Breck Epic: The Bell Has Tolled
By Jason Sumner
Full disclosure, I’m smashed.
And no, not in a “deep in the cups” kind of way. That’s tomorrow after the last stage. Right now it’s all bike induced thanks to five hard days of racing at the Breck Epic. The legs hurt, the arms ache, the hands throb, and my brain’s hard drive is skipping like a scratched record.
Wednesday, I had my best day. Decent legs, no mechanicals, and a strong stage 4 finish resulted in a place on the 40+ podium’s short step (aka third place). Today, there was no such glory. Just suffering. And a flipsy daisy tumble over the bars. Hello again, seventh place among the middle aged man crew.
Stage 5’s Wheeler Loop circuit wasn’t particularly mammoth from a numbers perspective: 26 miles, three and a quarter hours of saddle time. But factor in the primarily hike-a-bike ascent of Wheeler Pass (peak elevation 12,485 feet), an eyeball rattling rowdy downhill off the top of the Ten Mile Range, and an endless finishing stretch of hellish rooty, rocky, relentless track called the Peaks Trail, and your author was not a happy boy. Hard tails and rowdy, rooty, rocky just don’t mix. Welcome to the No Flow Zone.
Total climbing was 4,250 feet according to the Garmin. I really don’t know if that’s right or not. I just remember the pounding headache that kicked in around 11,000 feet and never went away. And if that memory somehow fades, I can just look down at the bruises on both palms, the result of my failed Triple Lindy about halfway down from the top of Wheeler when I stuffed my front wheel like a Thanksgiving Turkey. Some days you eat the bear. Some days the bear invades the race’s campground under the cover of darkness and raids the garbage (true story).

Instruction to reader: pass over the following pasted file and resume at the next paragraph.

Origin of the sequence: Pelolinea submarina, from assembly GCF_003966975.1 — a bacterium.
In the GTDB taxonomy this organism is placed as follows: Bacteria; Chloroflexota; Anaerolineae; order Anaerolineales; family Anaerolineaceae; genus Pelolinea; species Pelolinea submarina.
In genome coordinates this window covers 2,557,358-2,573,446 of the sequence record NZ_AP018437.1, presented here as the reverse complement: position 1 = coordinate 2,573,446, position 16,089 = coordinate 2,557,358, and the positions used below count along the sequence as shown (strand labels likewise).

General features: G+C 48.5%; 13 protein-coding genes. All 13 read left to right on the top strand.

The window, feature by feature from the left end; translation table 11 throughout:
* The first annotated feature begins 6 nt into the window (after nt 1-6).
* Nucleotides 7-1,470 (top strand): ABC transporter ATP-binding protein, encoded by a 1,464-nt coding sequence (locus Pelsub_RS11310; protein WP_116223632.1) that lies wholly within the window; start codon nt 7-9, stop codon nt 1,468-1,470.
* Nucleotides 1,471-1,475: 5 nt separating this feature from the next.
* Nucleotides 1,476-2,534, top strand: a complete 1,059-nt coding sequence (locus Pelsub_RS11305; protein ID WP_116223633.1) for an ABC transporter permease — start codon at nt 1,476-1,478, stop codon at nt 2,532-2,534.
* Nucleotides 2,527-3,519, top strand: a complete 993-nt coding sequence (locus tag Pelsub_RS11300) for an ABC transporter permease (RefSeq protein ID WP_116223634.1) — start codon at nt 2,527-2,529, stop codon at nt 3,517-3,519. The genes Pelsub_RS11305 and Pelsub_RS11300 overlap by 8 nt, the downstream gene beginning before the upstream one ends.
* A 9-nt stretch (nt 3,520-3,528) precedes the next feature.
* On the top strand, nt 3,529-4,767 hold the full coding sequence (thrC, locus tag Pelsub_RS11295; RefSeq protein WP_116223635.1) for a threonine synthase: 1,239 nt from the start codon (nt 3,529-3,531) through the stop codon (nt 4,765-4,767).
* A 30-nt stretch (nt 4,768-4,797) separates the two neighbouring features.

On the upside, the trip up and over Wheeler was about as spectacular as it gets from a scenery standpoint. And the super fans (including Team Topeak Ergon’s Jeff Kerkove) were back, this time passing out bacon at the top of the pass. You may remember that the same crew was doling out Skittles during the Guyot Loop stage a few days back.
Sadly, I was too cross-eyed to grab a slice of salty goodness. Instead, the stress level was high because my brakes had stopped working, which Kerkove explained was likely a result of the altitude. Fortunately, the combination of some rapid pumping and the precipitous descent brought my stoppers back to life. Unfortunately, it did not prevent the aforementioned trip over the bars into a pile of rocks. (Sorry snapped brake shifter. It really was an accident.)
In other news, Ross Schnell turned in the ride of the day, taking it to the XC crowd with a third place finish. The open men’s GC battle tightened up, with GC leader Ben Sonntag now leading South African BenMelt Swanepoel by just six minutes with one stage to go, and Amanda Carey consolidated her advantage in the women’s open standings. She now leads South African Yolandi Du Toit by 23 minutes and change.
But perhaps most importantly, for anyone considering a run at the 2013 Breck Epic (and you should) now is the time to act. Early bird registration for the August 11-16 race opened Thursday. Cost is $599 for a 6-day entry.
Next up: The final of day of the Breck Epic (aka the Gold Dust Loop) is billed as more fun, less pain. Total distance is 33 miles and there’s “only” 3,500 feet of climbing, most of it done on smooth road, not hike-a-biking toward Base Camp, or Vomit Hill climbing. In fact, race director Mike McCormack promised, “No gut punches, just lots of flowing singletrack.”